Not everyone is a fan of the Coach’s Challenge. Though the right call is often made as a result, some are unhappy with the interruption to the game and the time it takes to complete the review.

San Jose’s Brenden Dillon scored his first goal of the season on Friday. Until, that is, the Blue Jackets challenged the play.

After a lengthy review – over eight minutes – the linesmen and Situation Room determined that the play was offside.  Winger Chris Tierney’s left skate was off the ice when the puck crossed the blueline into the offensive zone.


“The linesman came over,” Dillon said.  “I think their quote was something along the lines of, we couldn’t really 100 percent tell, but I guess Toronto was kind of helping (them) out.  When you’re that unsure… you’re not able to say, yep, 100 percent his foot was up, it’s was an offside, I just think you leave it as the call on the ice.”

The Sharks defenseman accepted the outcome, but voiced his displeasure with the process.

“If there’s no conclusive evidence right away, and you have to not just phone a friend, get the 50/50 and ask the audience, at that time, that’s why you have [the linesmen] on the ice.”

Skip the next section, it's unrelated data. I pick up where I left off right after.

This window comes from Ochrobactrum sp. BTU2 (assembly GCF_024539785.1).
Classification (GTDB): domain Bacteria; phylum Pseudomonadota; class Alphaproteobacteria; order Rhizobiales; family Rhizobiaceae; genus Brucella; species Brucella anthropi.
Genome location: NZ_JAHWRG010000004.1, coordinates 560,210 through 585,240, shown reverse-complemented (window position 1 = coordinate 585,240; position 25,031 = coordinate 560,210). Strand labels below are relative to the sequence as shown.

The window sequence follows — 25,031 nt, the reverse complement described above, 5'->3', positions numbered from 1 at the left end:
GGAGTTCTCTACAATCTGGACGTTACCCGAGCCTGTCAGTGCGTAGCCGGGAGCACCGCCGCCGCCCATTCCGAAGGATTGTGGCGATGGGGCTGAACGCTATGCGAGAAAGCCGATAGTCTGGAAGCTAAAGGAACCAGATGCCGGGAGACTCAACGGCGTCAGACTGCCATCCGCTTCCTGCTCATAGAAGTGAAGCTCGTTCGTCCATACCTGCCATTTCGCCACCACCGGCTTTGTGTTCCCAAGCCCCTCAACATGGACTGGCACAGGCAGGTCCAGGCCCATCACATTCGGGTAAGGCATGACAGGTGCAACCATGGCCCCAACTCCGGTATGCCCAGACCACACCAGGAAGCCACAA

“They obviously have to tweak a couple things,” Dillon said after the game. “If you can’t find enough evidence in that five minutes, or that three minutes [for the review]…  It could be a big momentum shift if the call goes the opposite way, which it did. It’s frustrating.”

Center Logan Couture shared his teammate’s frustration – especially with the impact the delay has on the crowd.

“It kind of drains the energy from the building and the game,” said Sharks center Logan Couture. “I don’t think the [Coach’s Challenge] was intended for that. It’s too close to effect a play. The ones that are obvious, you want to get those right.”

Head coach Pete DeBoer echoed his alternate captain’s comments on the importance of making the right call.

“You do want to get it right. There’s a fine line,” head coach Pete DeBoer said. “When you’re dealing with putting in the blue line cameras, for exactly that reason, to see whether his skate left the ice or didn’t leave the ice.

 “As good as the technology is, you’re talking about millimeters of space. Those are tough calls. I don’t know what the delay was. I know that the on-ice officials said they didn’t have the same angle that the NHL did, so they went to Toronto and had some different angles.

“They got it right. I looked at it today, it was the right call. Unfortunately, it went against us.”

The Sharks went on to win the game 3-1.